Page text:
The “BER” months are officially my favorite time of the year. SeptemBER, OctoBER, NovemBER, DecemBER… If anyone can tell me why they all end in BER I’m curious to know. I love the colors of autumn, the cool weather, and I love the holidays! What’s better than the smells of soups and baking bread, pumpkin-flavored everything, the beautiful colors on the mountainside, hoodies, sweaters, boots, and hot chocolate! I’m in love.
In between my holiday reverie, there is a little commotion. Maybe you experience this with your in-laws but maybe even a little more difficult, you have to figure out how to split the time and share your kids for the holidays. Deciding who’s mom to see first on Christmas Day isn’t easy but becomes even more complicated when you are spending just every other Christmas Day with your own little children.
I have to tell you that we are blessed with civil communication and cooperation. Hiccups in-between homes are rare and usually resolved pretty quickly. That’s my first tip.
- Practice communicating and cooperating year-round. All four parents are included in texts and emails. We keep each other posted on activities, behavior, and school work all year. The kids know and expect all four parents to be on the same page all the time. No using one house against another.
- Keep the kids out of it. As we communicate, plan, or resolve it is all without the listening ears or worried hearts of the kids. When we do talk to the kids about situations or plans they know that no parent is against the other parents, all of us just want to understand and do what’s best for the kids.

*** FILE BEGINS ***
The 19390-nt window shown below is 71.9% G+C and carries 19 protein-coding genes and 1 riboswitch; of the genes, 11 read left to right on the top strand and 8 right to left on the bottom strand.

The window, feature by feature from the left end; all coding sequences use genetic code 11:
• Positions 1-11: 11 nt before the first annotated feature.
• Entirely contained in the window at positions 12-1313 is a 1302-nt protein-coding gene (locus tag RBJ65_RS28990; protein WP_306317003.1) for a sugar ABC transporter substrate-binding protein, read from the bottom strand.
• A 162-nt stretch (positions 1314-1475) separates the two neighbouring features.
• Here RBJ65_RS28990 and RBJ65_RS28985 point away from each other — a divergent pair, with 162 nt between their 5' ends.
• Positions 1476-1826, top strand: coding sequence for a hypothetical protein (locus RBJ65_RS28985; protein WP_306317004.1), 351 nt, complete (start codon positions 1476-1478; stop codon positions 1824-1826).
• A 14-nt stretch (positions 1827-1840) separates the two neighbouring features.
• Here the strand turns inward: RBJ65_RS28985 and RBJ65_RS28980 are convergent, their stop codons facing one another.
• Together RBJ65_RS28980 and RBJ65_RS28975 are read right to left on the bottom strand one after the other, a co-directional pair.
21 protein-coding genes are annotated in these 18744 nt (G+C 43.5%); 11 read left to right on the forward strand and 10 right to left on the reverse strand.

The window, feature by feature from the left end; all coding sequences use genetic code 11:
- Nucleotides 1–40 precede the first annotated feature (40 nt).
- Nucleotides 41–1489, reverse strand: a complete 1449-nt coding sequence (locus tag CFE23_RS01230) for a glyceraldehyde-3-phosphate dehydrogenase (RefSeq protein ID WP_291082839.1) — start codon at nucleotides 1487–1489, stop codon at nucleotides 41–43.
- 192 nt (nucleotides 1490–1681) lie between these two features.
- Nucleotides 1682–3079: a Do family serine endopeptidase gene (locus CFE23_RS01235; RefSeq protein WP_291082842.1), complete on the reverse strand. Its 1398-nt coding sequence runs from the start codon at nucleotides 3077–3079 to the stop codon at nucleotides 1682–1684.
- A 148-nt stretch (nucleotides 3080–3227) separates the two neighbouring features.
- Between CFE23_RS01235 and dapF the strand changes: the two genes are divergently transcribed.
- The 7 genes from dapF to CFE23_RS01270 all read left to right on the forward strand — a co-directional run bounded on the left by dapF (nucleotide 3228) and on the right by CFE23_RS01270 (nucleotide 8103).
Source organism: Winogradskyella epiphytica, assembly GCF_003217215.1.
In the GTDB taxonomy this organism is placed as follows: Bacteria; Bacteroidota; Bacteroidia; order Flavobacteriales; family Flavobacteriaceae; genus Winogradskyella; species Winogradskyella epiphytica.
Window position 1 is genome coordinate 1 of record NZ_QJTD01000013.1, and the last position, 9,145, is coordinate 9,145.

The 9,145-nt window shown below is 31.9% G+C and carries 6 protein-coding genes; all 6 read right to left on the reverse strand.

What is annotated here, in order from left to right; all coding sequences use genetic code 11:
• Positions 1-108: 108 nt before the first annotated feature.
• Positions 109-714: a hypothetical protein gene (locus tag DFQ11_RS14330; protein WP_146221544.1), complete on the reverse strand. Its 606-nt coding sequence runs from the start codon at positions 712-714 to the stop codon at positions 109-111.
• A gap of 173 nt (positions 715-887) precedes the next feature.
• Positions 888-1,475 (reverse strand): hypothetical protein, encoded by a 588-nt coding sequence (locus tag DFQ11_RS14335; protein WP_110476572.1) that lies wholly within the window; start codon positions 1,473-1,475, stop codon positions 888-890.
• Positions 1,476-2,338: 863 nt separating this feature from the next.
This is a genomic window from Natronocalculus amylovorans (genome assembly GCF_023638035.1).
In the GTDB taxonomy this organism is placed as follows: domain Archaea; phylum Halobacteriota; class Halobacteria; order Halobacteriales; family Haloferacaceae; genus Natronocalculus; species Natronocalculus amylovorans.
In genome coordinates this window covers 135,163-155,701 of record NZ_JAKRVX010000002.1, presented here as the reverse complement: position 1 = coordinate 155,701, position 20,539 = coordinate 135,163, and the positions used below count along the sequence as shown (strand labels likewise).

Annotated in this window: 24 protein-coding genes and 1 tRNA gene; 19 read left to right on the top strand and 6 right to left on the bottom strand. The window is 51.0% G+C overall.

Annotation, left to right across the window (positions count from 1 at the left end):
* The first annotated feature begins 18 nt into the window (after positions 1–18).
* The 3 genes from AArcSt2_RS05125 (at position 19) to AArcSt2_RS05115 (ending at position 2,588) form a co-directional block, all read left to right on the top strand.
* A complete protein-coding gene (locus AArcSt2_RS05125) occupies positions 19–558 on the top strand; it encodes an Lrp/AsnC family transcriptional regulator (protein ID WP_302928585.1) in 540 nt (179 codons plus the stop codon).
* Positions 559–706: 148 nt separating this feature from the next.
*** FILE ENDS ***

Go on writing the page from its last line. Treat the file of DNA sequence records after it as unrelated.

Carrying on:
- Don’t use the kids to schedule or pass messages. Not only will you lose the facts in translation, you’re giving the kids an adult role when you put them between you and their other parent. Even little messages will cause kids stress because they do not have the adult perspective of how minor the message might be.
- Stay as close to the regular visiting schedule as possible. There are a lot of events and activities during the holidays. Plan yours for when the kids are home and if you can’t, don’t stress the kids out about what they are missing. They aren’t missing anything. Let them be happy during their visit away from you.
- Create memories and traditions that work for your family. We have activities we like to do as the holidays approach like visiting a pumpkin patch, baking, service projects, go see Christmas lights and displays, and our Christmas feast.
- No competitions. No one wins when you try to compete with what the other parents are doing for the holidays, or the rest of the year for that matter. Decide and stick to your own plans. The consistency and traditions are going to be meaningful memories where competitions will not leave a nice holiday feeling in your grown children’s lives.
- Don’t sulk over the holidays your kids are gone. Make plans and celebrate with your spouse. It’s hard to have the kids away but it’s fun to tryout holiday alternatives you wouldn’t do if your kids were home. Brazilian Thanksgiving, anyone?
Do your kids visit their other parent? How do you manage the holidays? Tell us in the comments!